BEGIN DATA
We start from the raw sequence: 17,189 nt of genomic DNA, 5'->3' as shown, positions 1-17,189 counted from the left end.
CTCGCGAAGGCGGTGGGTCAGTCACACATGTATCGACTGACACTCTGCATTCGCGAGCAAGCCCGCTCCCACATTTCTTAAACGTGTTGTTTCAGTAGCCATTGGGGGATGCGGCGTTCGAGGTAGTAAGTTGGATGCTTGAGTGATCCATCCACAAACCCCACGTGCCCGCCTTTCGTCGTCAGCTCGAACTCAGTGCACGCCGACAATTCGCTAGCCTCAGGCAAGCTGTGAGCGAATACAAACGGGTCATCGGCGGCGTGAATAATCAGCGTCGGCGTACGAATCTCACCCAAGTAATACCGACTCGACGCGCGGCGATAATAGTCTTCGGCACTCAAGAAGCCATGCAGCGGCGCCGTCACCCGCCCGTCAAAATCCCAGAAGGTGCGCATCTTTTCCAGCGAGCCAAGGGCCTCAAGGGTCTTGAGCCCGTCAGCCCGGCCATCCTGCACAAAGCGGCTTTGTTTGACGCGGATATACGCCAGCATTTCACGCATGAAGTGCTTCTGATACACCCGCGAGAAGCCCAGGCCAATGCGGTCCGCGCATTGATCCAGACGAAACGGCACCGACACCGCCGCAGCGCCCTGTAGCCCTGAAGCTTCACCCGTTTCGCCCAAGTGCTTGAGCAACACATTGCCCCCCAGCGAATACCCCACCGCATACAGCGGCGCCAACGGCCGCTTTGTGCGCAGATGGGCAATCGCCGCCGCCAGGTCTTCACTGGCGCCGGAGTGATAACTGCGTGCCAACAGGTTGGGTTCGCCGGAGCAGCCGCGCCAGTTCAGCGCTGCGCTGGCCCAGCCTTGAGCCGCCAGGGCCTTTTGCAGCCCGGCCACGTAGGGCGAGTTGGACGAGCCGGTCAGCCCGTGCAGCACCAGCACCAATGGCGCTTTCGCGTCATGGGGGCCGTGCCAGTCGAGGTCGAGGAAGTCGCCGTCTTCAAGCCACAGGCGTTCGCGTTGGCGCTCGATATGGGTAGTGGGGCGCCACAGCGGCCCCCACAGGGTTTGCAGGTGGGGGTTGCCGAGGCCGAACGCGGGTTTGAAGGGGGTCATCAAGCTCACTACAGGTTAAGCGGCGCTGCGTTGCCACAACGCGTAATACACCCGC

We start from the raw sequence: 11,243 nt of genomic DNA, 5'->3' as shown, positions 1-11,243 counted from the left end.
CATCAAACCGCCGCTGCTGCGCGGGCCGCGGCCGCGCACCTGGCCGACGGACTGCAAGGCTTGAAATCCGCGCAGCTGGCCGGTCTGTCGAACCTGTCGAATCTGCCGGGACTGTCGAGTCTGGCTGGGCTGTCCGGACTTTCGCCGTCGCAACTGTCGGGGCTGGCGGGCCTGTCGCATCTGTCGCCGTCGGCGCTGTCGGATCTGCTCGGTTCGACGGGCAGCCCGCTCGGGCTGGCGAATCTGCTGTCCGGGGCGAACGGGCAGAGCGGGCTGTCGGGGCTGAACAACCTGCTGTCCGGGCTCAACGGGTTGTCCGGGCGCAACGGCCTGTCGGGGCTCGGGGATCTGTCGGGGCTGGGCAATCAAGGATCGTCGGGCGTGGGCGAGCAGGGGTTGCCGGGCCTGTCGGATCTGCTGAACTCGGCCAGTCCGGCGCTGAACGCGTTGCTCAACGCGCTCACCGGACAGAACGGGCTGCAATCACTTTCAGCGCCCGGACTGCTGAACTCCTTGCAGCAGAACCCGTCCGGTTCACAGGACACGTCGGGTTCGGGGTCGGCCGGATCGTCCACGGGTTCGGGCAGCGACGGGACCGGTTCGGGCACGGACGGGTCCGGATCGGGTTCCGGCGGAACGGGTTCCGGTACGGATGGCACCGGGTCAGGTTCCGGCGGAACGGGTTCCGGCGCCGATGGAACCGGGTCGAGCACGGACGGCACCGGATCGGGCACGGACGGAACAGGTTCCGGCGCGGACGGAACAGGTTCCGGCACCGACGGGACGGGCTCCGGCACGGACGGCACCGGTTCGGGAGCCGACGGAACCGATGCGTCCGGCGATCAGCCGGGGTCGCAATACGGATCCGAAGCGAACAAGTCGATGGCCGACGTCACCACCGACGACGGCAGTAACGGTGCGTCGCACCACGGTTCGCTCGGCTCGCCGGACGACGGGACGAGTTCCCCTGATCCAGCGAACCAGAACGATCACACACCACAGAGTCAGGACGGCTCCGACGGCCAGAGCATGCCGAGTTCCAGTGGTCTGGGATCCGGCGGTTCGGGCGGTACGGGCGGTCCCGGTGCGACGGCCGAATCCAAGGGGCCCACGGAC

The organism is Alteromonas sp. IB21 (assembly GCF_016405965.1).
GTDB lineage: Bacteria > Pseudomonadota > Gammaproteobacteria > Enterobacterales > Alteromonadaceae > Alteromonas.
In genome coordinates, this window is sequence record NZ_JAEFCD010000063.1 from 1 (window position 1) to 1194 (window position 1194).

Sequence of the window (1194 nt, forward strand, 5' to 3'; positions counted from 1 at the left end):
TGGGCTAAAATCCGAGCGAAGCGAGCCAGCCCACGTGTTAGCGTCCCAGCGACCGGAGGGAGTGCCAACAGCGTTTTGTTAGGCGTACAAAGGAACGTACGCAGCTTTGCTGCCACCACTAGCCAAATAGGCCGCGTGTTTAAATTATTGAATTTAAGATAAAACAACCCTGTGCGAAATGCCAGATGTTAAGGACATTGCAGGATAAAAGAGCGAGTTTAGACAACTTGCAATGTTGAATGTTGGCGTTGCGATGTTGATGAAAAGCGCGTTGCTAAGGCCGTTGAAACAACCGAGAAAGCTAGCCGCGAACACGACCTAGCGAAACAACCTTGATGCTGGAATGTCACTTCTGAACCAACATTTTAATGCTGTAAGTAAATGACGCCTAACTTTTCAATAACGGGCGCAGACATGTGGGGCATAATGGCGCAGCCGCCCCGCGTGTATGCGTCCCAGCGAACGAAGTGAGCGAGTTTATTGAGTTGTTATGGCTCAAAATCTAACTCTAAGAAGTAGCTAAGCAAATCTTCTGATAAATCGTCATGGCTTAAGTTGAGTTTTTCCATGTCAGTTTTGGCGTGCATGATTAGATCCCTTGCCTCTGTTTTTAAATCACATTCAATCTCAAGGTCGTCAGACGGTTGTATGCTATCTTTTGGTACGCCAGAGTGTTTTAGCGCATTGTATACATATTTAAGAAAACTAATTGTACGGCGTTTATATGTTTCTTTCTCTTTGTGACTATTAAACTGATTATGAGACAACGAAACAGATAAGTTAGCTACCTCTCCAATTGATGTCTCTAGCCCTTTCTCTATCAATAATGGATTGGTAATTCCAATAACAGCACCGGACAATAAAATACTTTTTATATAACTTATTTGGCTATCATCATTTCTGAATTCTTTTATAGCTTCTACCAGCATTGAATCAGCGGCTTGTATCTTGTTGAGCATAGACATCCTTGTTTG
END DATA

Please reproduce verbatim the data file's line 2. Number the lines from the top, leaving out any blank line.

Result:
CTCGCGAAGGCGGTGGGTCAGTCACACATGTATCGACTGACACTCTGCATTCGCGAGCAAGCCCGCTCCCACATTTCTTAAACGTGTTGTTTCAGTAGCCATTGGGGGATGCGGCGTTCGAGGTAGTAAGTTGGATGCTTGAGTGATCCATCCACAAACCCCACGTGCCCGCCTTTCGTCGTCAGCTCGAACTCAGTGCACGCCGACAATTCGCTAGCCTCAGGCAAGCTGTGAGCGAATACAAACGGGTCATCGGCGGCGTGAATAATCAGCGTCGGCGTACGAATCTCACCCAAGTAATACCGACTCGACGCGCGGCGATAATAGTCTTCGGCACTCAAGAAGCCATGCAGCGGCGCCGTCACCCGCCCGTCAAAATCCCAGAAGGTGCGCATCTTTTCCAGCGAGCCAAGGGCCTCAAGGGTCTTGAGCCCGTCAGCCCGGCCATCCTGCACAAAGCGGCTTTGTTTGACGCGGATATACGCCAGCATTTCACGCATGAAGTGCTTCTGATACACCCGCGAGAAGCCCAGGCCAATGCGGTCCGCGCATTGATCCAGACGAAACGGCACCGACACCGCCGCAGCGCCCTGTAGCCCTGAAGCTTCACCCGTTTCGCCCAAGTGCTTGAGCAACACATTGCCCCCCAGCGAATACCCCACCGCATACAGCGGCGCCAACGGCCGCTTTGTGCGCAGATGGGCAATCGCCGCCGCCAGGTCTTCACTGGCGCCGGAGTGATAACTGCGTGCCAACAGGTTGGGTTCGCCGGAGCAGCCGCGCCAGTTCAGCGCTGCGCTGGCCCAGCCTTGAGCCGCCAGGGCCTTTTGCAGCCCGGCCACGTAGGGCGAGTTGGACGAGCCGGTCAGCCCGTGCAGCACCAGCACCAATGGCGCTTTCGCGTCATGGGGGCCGTGCCAGTCGAGGTCGAGGAAGTCGCCGTCTTCAAGCCACAGGCGTTCGCGTTGGCGCTCGATATGGGTAGTGGGGCGCCACAGCGGCCCCCACAGGGTTTGCAGGTGGGGGTTGCCGAGGCCGAACGCGGGTTTGAAGGGGGTCATCAAGCTCACTACAGGTTAAGCGGCGCTGCGTTGCCACAACGCGTAATACACCCGC